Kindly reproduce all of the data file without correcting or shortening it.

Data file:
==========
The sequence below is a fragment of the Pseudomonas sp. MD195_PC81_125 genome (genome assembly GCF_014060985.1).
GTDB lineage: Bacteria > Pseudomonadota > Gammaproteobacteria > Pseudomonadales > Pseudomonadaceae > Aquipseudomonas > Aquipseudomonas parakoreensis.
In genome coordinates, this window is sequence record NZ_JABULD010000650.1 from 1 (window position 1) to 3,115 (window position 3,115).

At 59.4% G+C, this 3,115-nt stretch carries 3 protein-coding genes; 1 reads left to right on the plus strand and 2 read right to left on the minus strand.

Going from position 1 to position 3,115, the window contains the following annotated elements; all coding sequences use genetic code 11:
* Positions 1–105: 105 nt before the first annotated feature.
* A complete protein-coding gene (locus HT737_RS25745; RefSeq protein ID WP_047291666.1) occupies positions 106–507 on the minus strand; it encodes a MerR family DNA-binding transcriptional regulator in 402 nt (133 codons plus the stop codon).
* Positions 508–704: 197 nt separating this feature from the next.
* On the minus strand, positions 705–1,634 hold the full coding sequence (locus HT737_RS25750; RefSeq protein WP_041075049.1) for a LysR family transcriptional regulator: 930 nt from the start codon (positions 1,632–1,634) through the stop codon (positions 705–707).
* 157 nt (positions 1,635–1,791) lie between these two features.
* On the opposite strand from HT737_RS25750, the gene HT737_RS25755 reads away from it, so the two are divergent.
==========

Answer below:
The sequence below is a fragment of the Pseudomonas sp. MD195_PC81_125 genome (genome assembly GCF_014060985.1).
GTDB lineage: Bacteria > Pseudomonadota > Gammaproteobacteria > Pseudomonadales > Pseudomonadaceae > Aquipseudomonas > Aquipseudomonas parakoreensis.
In genome coordinates, this window is sequence record NZ_JABULD010000650.1 from 1 (window position 1) to 3,115 (window position 3,115).

At 59.4% G+C, this 3,115-nt stretch carries 3 protein-coding genes; 1 reads left to right on the plus strand and 2 read right to left on the minus strand.

Going from position 1 to position 3,115, the window contains the following annotated elements; all coding sequences use genetic code 11:
* Positions 1–105: 105 nt before the first annotated feature.
* A complete protein-coding gene (locus HT737_RS25745; RefSeq protein ID WP_047291666.1) occupies positions 106–507 on the minus strand; it encodes a MerR family DNA-binding transcriptional regulator in 402 nt (133 codons plus the stop codon).
* Positions 508–704: 197 nt separating this feature from the next.
* On the minus strand, positions 705–1,634 hold the full coding sequence (locus HT737_RS25750; RefSeq protein WP_041075049.1) for a LysR family transcriptional regulator: 930 nt from the start codon (positions 1,632–1,634) through the stop codon (positions 705–707).
* 157 nt (positions 1,635–1,791) lie between these two features.
* On the opposite strand from HT737_RS25750, the gene HT737_RS25755 reads away from it, so the two are divergent.